Friday Ark on Break Again

The Friday Ark will take a break this week (8/26).
Friday Ark #352 will begin boardings next week on September 2.
All submissions from this week will have priority boarding passes for next week.
Enjoy the weekend!

Scale Down To Rather Than Up From Denmark

Matthew Yglesias wonders about scaling up Denmark’s welfare state model to larger countries:

The thing to say in response to this is that the Scandinavian countries are really little and it might not work as well in a big country, but I don’t understand what the causal mechanism for non-scalability is supposed to be. I’ll happily grant that it’s politically easier to put a Scandinavian-style system together in a small, homogeneous country, but that’s different from saying it wouldn’t work on the merits.

Tyler Cowan responds by noting a number of factors that might facilitate implementing Denmark scale programs that may not apply in larger countries, e.g.,

Perhaps the ability to dispense with federalism helps government efficiency in small countries. I favor federalism for larger units, such as the United States, but I think of it as a necessary evil. Singapore and New Zealand don’t have much federalism, nor should they.

This factor points us in the right direction.
Leaving aside the question of whether we really want the Denmark like social welfare programs implemented in the US, the very first step toward making this a possibility is to dispense with federalism in the US. No, not by centralizing all government function into the federal governement. Rather, by completely eliminating the federal goverment.

Yep, break the US up: into the current states, into 54 Denmarks by population, or into 223 Denmarks by land mass. Pick your method but break up the country. Not only will you get many opportunities to recreate Denmark’s social structure but you will also eliminate the many ills that result from the massive centralization of power and wealth in the current federal government.

It’s Ancient, It’s Right

Precedent, precedent, precedent. Apparently because the idea that thieves and governments can point a gun and take whatever they want has been around for centuries makes it right:

You have to accept that government can take property. The power of eminent domain is ancient. What the Constitution requires that “just compensation” be paid to the owners and that the taking be for a “public use.” This case was about what counted as a “public use.”

Slavery is ancient. Human sacrifice is ancient. The idea that women should not have the vote is ancient. None of these practices is considered acceptable today in the United States.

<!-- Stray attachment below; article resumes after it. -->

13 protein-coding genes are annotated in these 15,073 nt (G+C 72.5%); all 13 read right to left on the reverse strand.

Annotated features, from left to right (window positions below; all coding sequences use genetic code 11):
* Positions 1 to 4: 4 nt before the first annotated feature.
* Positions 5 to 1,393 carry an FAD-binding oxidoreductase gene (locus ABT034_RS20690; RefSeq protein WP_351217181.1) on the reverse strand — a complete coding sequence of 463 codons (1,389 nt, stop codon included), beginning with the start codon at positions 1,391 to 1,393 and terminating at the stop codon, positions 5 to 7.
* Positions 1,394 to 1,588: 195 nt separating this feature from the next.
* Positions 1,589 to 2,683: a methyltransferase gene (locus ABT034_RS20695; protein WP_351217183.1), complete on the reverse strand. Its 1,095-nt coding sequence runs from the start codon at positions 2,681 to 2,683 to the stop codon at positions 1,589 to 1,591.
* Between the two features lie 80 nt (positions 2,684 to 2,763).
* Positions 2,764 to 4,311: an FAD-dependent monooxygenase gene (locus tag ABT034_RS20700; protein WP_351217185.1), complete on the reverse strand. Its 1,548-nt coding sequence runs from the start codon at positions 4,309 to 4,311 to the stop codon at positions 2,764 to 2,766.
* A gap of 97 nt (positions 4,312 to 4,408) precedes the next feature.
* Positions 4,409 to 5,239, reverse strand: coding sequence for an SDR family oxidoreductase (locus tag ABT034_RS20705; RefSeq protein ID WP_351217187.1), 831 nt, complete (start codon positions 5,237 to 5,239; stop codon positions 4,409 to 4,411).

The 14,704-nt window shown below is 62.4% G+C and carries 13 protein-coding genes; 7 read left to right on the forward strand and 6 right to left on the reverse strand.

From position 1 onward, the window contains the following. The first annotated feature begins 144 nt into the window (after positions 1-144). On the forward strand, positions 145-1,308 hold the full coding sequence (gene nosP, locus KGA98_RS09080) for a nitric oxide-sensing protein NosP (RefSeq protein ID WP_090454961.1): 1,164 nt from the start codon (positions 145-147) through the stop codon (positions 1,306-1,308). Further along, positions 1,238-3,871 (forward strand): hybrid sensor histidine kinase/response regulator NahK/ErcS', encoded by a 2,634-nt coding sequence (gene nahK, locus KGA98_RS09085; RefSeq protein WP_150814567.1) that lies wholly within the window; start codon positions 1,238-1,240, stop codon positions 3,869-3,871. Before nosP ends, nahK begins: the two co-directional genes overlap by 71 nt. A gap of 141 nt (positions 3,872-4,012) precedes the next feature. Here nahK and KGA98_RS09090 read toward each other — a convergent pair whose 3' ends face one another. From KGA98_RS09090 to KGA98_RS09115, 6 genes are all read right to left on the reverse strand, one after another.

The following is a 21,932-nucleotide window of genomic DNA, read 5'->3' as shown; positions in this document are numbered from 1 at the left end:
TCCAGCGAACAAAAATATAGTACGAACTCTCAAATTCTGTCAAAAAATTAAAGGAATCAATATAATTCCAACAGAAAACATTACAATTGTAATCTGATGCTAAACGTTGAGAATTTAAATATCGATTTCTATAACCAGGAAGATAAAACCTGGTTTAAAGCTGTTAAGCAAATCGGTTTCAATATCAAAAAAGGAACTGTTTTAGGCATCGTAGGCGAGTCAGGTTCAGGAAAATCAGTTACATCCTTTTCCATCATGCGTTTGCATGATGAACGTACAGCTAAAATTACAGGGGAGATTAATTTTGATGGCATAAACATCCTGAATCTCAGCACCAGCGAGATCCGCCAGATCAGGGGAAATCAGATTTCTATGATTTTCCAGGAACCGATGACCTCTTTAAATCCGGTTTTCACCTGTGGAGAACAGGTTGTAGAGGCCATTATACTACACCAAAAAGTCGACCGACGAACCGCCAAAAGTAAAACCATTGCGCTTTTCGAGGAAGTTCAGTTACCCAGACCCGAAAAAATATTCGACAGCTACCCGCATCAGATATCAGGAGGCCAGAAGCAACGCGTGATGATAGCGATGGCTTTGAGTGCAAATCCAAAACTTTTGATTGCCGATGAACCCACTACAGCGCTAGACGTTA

The Constitution is a great document. It was a great step forward in the development of human societies. And, in the context of the Constitution and subsequent jurisprudence Kelo should not surprise anyone. That does not make Kelo just or consistent with the rule of law. Thank goodness that Kelo has generated outrage. There is some hope that we can look toward an even better Constituion in the future. One that clearly focuses on serving and protecting the individuals it should be meant to serve.
In one of the comments to her post Althouse asks:

All you conservatives: why aren’t you interested in federalism today?

and here argues:

If you generally support federalism, that means you like the idea of freeing state and local government to set their own policies in response to local ideas about how things ought to be done. You like decentralized decisionmaking.

I doubt I’d be considered a conservative so my answer may not count. What is broken here is that this is all about government. Where are our rights as individual human beings? Did we establish our governments to legitimize gangs of thieves or to protect the rights of individual human beings? I know which answer I prefer.
Furthermore, decentralized decision making is great but not when it is only governments who can make the decisions and not when a government entity can breach the rights of the very people it is meant to serve. Decentralized use of local knowledge leads to great results when individuals and freely formed associations of individuals exchange goods and services with others free of force and fraud.

Freeway Blogging

Do you live in Colorado, Arizona or New Mexico?
Then take up the Freeway Blogger’s challenge!
Hmmmm, there might be something here for all of you. I know the Freeway Blogger is not a bush supporter but the challenge doesn’t say the signs have to be any special denomination.
Do remember, though, that in a land of freedom no individual should have the power that has been vested in the US presidency, no legislature the power of the the US senate or house, and no judiciary the power of the US supreme court.
Via Talkleft.